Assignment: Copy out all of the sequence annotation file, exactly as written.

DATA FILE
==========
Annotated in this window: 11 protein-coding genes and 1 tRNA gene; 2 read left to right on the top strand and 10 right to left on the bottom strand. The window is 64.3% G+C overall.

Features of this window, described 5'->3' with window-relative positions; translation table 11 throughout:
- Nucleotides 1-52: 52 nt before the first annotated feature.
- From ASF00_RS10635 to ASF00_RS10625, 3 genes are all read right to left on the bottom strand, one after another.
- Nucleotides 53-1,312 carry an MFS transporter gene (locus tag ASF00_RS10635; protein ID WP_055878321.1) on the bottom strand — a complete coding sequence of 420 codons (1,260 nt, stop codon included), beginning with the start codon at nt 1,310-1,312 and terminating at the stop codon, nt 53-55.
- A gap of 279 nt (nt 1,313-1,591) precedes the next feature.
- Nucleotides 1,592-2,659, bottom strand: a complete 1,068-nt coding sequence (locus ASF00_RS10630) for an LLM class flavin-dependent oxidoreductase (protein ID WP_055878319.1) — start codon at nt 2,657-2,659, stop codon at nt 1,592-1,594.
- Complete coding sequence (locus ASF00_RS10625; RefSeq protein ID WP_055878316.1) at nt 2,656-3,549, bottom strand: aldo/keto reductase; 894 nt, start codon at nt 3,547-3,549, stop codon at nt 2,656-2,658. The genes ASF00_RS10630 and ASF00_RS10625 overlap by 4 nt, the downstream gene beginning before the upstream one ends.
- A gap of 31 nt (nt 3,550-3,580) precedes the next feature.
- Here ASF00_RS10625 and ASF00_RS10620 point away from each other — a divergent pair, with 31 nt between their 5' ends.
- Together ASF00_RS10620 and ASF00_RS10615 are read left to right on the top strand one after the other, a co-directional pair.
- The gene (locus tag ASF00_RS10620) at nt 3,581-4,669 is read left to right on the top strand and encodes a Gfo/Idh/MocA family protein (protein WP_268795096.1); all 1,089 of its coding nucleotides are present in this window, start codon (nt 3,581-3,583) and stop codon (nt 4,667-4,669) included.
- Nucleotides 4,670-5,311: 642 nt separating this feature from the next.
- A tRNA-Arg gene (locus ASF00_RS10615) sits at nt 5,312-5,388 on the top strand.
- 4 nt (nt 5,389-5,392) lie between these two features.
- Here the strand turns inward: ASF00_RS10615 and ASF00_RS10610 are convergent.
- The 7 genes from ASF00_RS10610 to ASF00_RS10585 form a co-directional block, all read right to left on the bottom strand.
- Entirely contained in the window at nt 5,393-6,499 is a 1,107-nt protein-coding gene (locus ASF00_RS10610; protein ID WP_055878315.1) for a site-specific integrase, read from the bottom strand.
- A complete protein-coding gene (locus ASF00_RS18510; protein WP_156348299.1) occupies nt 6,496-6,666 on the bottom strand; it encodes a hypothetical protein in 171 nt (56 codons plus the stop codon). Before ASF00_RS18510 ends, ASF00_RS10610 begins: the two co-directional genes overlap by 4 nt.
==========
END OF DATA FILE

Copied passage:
Annotated in this window: 11 protein-coding genes and 1 tRNA gene; 2 read left to right on the top strand and 10 right to left on the bottom strand. The window is 64.3% G+C overall.

Features of this window, described 5'->3' with window-relative positions; translation table 11 throughout:
- Nucleotides 1-52: 52 nt before the first annotated feature.
- From ASF00_RS10635 to ASF00_RS10625, 3 genes are all read right to left on the bottom strand, one after another.
- Nucleotides 53-1,312 carry an MFS transporter gene (locus tag ASF00_RS10635; protein ID WP_055878321.1) on the bottom strand — a complete coding sequence of 420 codons (1,260 nt, stop codon included), beginning with the start codon at nt 1,310-1,312 and terminating at the stop codon, nt 53-55.
- A gap of 279 nt (nt 1,313-1,591) precedes the next feature.
- Nucleotides 1,592-2,659, bottom strand: a complete 1,068-nt coding sequence (locus ASF00_RS10630) for an LLM class flavin-dependent oxidoreductase (protein ID WP_055878319.1) — start codon at nt 2,657-2,659, stop codon at nt 1,592-1,594.
- Complete coding sequence (locus ASF00_RS10625; RefSeq protein ID WP_055878316.1) at nt 2,656-3,549, bottom strand: aldo/keto reductase; 894 nt, start codon at nt 3,547-3,549, stop codon at nt 2,656-2,658. The genes ASF00_RS10630 and ASF00_RS10625 overlap by 4 nt, the downstream gene beginning before the upstream one ends.
- A gap of 31 nt (nt 3,550-3,580) precedes the next feature.
- Here ASF00_RS10625 and ASF00_RS10620 point away from each other — a divergent pair, with 31 nt between their 5' ends.
- Together ASF00_RS10620 and ASF00_RS10615 are read left to right on the top strand one after the other, a co-directional pair.
- The gene (locus tag ASF00_RS10620) at nt 3,581-4,669 is read left to right on the top strand and encodes a Gfo/Idh/MocA family protein (protein WP_268795096.1); all 1,089 of its coding nucleotides are present in this window, start codon (nt 3,581-3,583) and stop codon (nt 4,667-4,669) included.
- Nucleotides 4,670-5,311: 642 nt separating this feature from the next.
- A tRNA-Arg gene (locus ASF00_RS10615) sits at nt 5,312-5,388 on the top strand.
- 4 nt (nt 5,389-5,392) lie between these two features.
- Here the strand turns inward: ASF00_RS10615 and ASF00_RS10610 are convergent.
- The 7 genes from ASF00_RS10610 to ASF00_RS10585 form a co-directional block, all read right to left on the bottom strand.
- Entirely contained in the window at nt 5,393-6,499 is a 1,107-nt protein-coding gene (locus ASF00_RS10610; protein ID WP_055878315.1) for a site-specific integrase, read from the bottom strand.
- A complete protein-coding gene (locus ASF00_RS18510; protein WP_156348299.1) occupies nt 6,496-6,666 on the bottom strand; it encodes a hypothetical protein in 171 nt (56 codons plus the stop codon). Before ASF00_RS18510 ends, ASF00_RS10610 begins: the two co-directional genes overlap by 4 nt.